Last summer, I had the opportunity to go on a mission trip to Cambodia for a week and a half with my church’s youth group as well as my father, the church’s pastor. We stayed in the capital, Phnom Penh, at our missionary pastor’s mission, Water of Life. Our missionary pastor, Randy, had visited our church many times in the past and had shared his experiences in Cambodia with us; however, actually being there myself was incomparable to what he had shared.
When we arrived to Phnom Penh, we were greeted by Pastor Randy, a group of excited Cambodian youths and a hot humid climate.
Upon arrival to Cambodia, I felt superior to the Cambodians around me because I came from America; however, as I talked with the Cambodian youths around me, I gradually began to respect and even envy them as they were able to show compassion to the people around them in such a religiously adverse environment, as Cambodia is 97% Buddhist. In America, religious persecution is prohibited by our First Amendment rights. Their ability to endure persecution by their neighbors and family is a quality I admire; yet, it is a quality that I cannot have due to the environment I grew up in.
In just ten days, I went through many life-changing experiences, but none as memorable as the trip to the rock quarry village. On our fourth day, we went to a small village 45 minutes outside of Phnom Penh. When we arrived, we were greeted by the sight of naked children, wandering animals and a towering wall of solid rock surrounding the village. Around the village, there were many shallow holes. I was told that miners used dynamite to break down the rocks and, in the process, created craters in the ground. These craters were filled with unsanitary water. Yet, all of the village children casually swam in the water like one would in a sanitized swimming pool in America. While one group went to build bamboo houses for homeless villagers, I went up to the rock quarry to help break rocks off the hillside. The rocks from the hillside were broken down into pebbles which were then sold to the government to make roads. A rock quarry worker would only earn ten American dollars in one month. Having worked in the rock quarry for only a few hours, I was already fatigued and worn-out. Compared to the backbreaking hours a villager had to work in order to receive ten dollars a month, an American can earn this same amount in just two hours. While these villagers had to work in life-threatening conditions to earn money considered paltry change in America, I was able to live in an environment where basic necessities are considered luxuries to these villagers.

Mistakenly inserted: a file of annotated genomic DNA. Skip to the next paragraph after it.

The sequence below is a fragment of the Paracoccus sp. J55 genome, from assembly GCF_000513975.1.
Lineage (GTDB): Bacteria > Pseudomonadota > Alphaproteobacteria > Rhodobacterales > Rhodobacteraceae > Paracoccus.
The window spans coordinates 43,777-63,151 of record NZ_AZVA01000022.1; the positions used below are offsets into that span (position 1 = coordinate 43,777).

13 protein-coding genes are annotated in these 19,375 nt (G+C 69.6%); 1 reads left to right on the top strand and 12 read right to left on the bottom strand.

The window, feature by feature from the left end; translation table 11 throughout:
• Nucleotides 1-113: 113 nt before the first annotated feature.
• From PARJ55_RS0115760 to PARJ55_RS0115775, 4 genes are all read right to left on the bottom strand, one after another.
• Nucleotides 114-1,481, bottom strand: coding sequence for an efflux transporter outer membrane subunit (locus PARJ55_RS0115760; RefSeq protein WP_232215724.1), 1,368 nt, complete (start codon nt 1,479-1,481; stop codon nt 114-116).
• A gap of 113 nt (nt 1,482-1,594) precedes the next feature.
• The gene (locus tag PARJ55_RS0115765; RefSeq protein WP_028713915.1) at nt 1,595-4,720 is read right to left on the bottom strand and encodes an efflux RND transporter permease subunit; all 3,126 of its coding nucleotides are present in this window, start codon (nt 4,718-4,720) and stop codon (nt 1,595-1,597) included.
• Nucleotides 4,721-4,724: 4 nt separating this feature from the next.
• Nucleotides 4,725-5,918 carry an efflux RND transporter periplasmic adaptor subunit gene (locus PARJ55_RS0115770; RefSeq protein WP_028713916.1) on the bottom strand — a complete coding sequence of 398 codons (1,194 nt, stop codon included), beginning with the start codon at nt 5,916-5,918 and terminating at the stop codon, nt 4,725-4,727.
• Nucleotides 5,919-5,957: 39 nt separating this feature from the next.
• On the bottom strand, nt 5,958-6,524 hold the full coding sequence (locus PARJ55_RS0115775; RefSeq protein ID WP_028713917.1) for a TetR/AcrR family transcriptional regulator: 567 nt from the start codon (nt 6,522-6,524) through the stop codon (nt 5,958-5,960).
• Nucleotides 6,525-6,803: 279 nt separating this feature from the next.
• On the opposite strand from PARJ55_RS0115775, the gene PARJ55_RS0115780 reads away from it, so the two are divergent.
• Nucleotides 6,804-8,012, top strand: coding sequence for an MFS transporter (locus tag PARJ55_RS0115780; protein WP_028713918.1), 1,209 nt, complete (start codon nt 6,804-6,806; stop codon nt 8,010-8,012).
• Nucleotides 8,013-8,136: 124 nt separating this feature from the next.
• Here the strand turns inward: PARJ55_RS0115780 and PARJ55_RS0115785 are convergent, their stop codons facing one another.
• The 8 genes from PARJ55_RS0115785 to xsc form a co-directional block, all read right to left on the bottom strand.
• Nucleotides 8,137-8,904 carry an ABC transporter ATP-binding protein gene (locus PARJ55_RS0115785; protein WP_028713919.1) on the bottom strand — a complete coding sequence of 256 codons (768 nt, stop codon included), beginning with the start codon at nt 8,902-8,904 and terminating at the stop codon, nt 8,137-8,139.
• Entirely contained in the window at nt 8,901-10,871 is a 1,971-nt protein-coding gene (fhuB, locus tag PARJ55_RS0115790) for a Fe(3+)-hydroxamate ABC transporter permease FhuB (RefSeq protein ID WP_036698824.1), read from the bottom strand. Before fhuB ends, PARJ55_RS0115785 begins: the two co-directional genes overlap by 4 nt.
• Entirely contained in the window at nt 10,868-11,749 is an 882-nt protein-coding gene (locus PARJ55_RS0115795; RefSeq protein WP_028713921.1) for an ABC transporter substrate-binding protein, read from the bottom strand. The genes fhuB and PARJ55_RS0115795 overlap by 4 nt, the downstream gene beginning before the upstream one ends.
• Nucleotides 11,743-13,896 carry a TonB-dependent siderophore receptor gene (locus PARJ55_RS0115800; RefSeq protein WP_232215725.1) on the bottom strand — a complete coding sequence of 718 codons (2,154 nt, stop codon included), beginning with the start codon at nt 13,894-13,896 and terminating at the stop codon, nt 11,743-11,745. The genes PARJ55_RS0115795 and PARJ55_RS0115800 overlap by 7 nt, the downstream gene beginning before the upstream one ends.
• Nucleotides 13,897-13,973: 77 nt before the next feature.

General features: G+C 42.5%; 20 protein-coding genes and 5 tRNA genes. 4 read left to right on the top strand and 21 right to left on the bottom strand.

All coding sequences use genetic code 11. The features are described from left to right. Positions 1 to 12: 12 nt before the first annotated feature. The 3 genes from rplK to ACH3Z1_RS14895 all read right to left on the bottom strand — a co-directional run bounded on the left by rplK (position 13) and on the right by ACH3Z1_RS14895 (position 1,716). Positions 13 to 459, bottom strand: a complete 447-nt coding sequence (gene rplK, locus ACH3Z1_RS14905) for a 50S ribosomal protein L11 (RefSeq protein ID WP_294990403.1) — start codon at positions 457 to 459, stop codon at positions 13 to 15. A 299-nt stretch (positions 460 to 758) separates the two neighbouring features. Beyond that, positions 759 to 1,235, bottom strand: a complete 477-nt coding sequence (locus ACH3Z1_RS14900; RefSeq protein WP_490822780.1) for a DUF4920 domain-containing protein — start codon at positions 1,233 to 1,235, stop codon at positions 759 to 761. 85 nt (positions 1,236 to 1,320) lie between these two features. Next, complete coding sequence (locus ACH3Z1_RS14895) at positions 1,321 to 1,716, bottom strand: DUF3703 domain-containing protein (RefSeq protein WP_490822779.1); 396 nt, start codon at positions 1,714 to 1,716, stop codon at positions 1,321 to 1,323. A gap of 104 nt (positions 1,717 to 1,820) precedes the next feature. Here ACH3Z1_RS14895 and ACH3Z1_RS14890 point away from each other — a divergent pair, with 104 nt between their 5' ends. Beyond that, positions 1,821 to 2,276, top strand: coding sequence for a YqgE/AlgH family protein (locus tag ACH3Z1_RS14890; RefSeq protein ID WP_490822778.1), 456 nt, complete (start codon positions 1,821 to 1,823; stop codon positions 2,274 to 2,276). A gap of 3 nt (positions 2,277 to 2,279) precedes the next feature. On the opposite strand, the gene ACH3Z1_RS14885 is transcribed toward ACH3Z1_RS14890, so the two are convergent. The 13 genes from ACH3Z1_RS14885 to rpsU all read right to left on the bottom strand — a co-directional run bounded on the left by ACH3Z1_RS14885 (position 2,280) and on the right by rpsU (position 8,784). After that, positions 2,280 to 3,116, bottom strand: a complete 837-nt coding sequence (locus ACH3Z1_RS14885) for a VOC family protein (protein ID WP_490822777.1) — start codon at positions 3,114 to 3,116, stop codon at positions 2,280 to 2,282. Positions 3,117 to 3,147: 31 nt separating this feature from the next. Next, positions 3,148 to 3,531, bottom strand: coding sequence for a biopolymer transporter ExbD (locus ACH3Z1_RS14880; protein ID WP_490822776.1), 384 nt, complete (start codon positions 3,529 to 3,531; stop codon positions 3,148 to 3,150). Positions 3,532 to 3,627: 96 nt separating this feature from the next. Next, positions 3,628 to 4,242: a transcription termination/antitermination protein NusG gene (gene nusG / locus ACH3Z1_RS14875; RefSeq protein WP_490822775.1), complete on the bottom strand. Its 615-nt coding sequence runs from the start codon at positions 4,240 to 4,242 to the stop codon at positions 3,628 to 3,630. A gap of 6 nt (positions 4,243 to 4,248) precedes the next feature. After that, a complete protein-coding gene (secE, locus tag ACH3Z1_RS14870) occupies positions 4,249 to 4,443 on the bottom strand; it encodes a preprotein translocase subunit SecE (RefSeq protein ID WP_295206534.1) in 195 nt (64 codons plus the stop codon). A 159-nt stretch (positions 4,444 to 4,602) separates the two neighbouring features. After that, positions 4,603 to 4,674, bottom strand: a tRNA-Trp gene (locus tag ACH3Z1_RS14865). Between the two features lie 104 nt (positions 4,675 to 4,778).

Through these experiences, I began to appreciate what I have in America. I was no longer embarrassed to associate myself with such people, but I was proud to help them. The trip to Cambodia has made a substantial impact on my life as it opened my eyes to the conditions of people living in third-world countries. In America, we have everything conveniently given to us. Yet, in Cambodia, many people starve and live in conditions like those of animals. This trip made me more open-minded and caring to the troubles of others. Based on these experiences that have taught me to be humble and compassionate to those who are going through hardships, I began to volunteer at the local hospital in order to put my experiences to good use and help those that are in need.
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